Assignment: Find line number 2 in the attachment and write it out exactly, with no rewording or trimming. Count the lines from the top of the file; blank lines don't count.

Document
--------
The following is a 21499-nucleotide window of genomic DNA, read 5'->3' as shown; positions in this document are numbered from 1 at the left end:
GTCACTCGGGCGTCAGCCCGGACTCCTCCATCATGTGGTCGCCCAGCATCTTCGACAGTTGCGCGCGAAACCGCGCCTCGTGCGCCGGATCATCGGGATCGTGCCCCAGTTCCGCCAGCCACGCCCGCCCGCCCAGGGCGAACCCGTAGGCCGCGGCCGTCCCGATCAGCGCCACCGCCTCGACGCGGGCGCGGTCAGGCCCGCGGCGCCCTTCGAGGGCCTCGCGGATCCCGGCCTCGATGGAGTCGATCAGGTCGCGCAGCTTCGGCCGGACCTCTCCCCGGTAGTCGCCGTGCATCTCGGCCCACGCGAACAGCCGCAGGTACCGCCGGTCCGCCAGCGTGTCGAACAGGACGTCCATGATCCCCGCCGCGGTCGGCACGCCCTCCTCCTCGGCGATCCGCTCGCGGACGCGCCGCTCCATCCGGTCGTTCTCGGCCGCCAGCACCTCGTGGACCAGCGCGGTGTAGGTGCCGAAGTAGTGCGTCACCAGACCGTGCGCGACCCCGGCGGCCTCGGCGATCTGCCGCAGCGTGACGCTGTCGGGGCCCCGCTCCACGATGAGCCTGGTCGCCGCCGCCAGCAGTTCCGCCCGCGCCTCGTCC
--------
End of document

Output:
GTCACTCGGGCGTCAGCCCGGACTCCTCCATCATGTGGTCGCCCAGCATCTTCGACAGTTGCGCGCGAAACCGCGCCTCGTGCGCCGGATCATCGGGATCGTGCCCCAGTTCCGCCAGCCACGCCCGCCCGCCCAGGGCGAACCCGTAGGCCGCGGCCGTCCCGATCAGCGCCACCGCCTCGACGCGGGCGCGGTCAGGCCCGCGGCGCCCTTCGAGGGCCTCGCGGATCCCGGCCTCGATGGAGTCGATCAGGTCGCGCAGCTTCGGCCGGACCTCTCCCCGGTAGTCGCCGTGCATCTCGGCCCACGCGAACAGCCGCAGGTACCGCCGGTCCGCCAGCGTGTCGAACAGGACGTCCATGATCCCCGCCGCGGTCGGCACGCCCTCCTCCTCGGCGATCCGCTCGCGGACGCGCCGCTCCATCCGGTCGTTCTCGGCCGCCAGCACCTCGTGGACCAGCGCGGTGTAGGTGCCGAAGTAGTGCGTCACCAGACCGTGCGCGACCCCGGCGGCCTCGGCGATCTGCCGCAGCGTGACGCTGTCGGGGCCCCGCTCCACGATGAGCCTGGTCGCCGCCGCCAGCAGTTCCGCCCGCGCCTCGTCC